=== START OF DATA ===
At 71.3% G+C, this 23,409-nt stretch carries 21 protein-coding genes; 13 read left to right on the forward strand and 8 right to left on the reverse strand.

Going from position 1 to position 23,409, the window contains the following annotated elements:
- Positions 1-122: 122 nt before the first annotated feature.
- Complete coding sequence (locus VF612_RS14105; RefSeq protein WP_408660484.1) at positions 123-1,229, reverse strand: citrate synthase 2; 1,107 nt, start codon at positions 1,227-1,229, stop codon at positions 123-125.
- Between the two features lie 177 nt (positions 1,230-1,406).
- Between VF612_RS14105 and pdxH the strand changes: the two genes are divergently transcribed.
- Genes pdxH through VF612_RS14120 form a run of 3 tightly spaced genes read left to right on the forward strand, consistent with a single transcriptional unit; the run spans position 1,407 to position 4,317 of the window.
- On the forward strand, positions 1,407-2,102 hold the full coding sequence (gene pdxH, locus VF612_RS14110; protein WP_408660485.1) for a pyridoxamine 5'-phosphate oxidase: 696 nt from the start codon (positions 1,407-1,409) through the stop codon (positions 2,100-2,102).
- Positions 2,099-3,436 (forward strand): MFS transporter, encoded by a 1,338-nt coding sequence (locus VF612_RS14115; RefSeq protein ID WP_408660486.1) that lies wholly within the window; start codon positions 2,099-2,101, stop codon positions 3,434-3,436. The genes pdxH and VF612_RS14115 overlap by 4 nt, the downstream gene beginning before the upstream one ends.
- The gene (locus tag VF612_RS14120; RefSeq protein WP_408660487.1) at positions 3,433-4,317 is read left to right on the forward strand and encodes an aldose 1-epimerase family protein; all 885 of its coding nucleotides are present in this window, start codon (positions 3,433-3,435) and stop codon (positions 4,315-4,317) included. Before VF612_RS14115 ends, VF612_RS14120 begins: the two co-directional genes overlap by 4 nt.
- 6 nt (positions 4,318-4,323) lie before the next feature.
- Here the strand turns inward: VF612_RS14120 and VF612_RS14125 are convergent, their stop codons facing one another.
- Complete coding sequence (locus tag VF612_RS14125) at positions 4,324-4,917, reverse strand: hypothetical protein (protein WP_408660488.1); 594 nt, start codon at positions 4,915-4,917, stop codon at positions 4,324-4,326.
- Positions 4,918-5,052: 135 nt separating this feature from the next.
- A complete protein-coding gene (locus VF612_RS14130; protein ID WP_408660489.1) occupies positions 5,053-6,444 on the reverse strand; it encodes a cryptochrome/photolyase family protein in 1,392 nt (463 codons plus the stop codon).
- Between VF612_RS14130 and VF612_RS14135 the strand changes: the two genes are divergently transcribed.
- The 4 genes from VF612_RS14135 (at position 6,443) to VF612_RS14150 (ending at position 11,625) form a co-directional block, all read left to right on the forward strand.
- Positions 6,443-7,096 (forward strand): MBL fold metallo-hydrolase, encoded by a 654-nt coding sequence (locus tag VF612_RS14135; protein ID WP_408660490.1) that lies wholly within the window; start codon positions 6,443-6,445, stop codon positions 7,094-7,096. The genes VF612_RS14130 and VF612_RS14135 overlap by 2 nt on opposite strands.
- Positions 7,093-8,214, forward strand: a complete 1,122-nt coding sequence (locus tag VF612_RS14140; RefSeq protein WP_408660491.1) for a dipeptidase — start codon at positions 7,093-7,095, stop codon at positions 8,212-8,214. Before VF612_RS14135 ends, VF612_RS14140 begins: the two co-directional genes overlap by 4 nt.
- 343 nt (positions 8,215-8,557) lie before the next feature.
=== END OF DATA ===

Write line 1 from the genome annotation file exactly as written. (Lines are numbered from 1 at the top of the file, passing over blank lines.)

At 71.3% G+C, this 23,409-nt stretch carries 21 protein-coding genes; 13 read left to right on the forward strand and 8 right to left on the reverse strand.